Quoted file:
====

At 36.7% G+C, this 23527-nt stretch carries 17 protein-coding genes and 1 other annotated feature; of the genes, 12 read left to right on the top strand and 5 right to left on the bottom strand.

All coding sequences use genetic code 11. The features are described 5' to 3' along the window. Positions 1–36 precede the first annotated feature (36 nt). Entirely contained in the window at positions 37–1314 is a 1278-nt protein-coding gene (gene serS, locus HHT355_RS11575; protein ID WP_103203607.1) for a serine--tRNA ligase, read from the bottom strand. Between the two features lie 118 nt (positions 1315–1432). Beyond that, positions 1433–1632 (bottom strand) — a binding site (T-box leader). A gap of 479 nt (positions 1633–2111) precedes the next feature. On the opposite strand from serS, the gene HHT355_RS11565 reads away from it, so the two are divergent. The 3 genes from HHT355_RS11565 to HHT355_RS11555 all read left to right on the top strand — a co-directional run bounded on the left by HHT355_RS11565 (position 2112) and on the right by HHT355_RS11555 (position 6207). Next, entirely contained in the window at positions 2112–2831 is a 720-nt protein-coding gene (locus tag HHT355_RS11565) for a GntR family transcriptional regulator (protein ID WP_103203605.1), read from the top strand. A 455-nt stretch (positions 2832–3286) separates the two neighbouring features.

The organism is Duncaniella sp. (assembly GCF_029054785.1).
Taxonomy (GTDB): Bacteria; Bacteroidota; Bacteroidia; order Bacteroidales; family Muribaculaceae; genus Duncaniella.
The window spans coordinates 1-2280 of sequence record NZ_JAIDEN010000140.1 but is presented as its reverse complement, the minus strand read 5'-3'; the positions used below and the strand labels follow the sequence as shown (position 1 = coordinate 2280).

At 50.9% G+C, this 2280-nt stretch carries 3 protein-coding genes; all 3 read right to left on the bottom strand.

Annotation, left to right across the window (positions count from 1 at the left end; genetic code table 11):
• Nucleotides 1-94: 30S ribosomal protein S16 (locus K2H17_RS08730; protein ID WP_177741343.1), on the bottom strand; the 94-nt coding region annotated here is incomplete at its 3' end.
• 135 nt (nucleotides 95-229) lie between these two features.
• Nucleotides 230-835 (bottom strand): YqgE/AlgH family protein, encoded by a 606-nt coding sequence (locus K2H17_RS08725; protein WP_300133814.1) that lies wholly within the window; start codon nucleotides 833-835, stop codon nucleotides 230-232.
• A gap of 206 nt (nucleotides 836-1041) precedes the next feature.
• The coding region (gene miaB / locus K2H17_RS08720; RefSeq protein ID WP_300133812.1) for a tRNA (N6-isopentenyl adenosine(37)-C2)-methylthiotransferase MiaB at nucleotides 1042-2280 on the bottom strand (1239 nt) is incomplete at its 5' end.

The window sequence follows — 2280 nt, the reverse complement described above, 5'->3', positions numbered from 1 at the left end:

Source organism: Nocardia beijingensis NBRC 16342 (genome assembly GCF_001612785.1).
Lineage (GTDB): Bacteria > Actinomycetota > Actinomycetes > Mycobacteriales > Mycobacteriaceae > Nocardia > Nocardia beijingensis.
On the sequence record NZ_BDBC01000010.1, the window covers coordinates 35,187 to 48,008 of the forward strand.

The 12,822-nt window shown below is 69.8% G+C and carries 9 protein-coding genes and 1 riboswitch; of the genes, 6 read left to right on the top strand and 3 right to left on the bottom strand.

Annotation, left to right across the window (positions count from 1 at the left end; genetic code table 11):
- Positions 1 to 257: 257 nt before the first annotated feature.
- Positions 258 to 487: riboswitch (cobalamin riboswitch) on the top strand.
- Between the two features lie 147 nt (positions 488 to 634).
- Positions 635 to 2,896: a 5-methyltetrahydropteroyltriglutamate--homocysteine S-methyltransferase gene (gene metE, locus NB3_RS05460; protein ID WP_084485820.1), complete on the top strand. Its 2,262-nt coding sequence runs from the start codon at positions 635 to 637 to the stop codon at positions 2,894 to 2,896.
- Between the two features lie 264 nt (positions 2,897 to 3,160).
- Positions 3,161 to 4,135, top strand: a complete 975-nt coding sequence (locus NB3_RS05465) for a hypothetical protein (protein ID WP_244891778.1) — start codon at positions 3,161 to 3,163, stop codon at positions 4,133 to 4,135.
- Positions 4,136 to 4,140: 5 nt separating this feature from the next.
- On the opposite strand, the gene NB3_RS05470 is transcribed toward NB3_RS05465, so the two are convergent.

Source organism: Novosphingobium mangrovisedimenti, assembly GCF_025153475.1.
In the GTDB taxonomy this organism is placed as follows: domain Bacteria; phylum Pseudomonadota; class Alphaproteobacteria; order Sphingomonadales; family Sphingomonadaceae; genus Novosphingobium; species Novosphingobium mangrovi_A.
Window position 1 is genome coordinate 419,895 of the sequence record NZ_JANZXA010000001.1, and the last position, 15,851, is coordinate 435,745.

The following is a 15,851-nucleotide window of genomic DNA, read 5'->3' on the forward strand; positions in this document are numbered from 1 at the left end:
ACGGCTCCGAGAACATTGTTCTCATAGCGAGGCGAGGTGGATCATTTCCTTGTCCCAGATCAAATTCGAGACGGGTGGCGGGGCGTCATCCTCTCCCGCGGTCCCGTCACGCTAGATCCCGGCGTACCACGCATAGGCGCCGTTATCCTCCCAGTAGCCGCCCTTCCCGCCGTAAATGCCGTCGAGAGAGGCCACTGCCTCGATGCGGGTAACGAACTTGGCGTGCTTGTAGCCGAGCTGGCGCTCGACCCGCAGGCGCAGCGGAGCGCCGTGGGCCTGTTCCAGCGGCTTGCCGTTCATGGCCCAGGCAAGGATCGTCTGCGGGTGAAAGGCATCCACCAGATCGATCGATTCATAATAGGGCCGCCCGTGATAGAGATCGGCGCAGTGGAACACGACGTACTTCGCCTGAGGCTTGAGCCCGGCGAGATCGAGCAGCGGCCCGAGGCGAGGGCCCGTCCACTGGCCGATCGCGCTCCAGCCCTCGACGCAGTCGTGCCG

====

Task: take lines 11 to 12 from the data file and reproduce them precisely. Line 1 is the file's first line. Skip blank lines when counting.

• A gap of 206 nt (nucleotides 836-1041) precedes the next feature.
• The coding region (gene miaB / locus K2H17_RS08720; RefSeq protein ID WP_300133812.1) for a tRNA (N6-isopentenyl adenosine(37)-C2)-methylthiotransferase MiaB at nucleotides 1042-2280 on the bottom strand (1239 nt) is incomplete at its 5' end.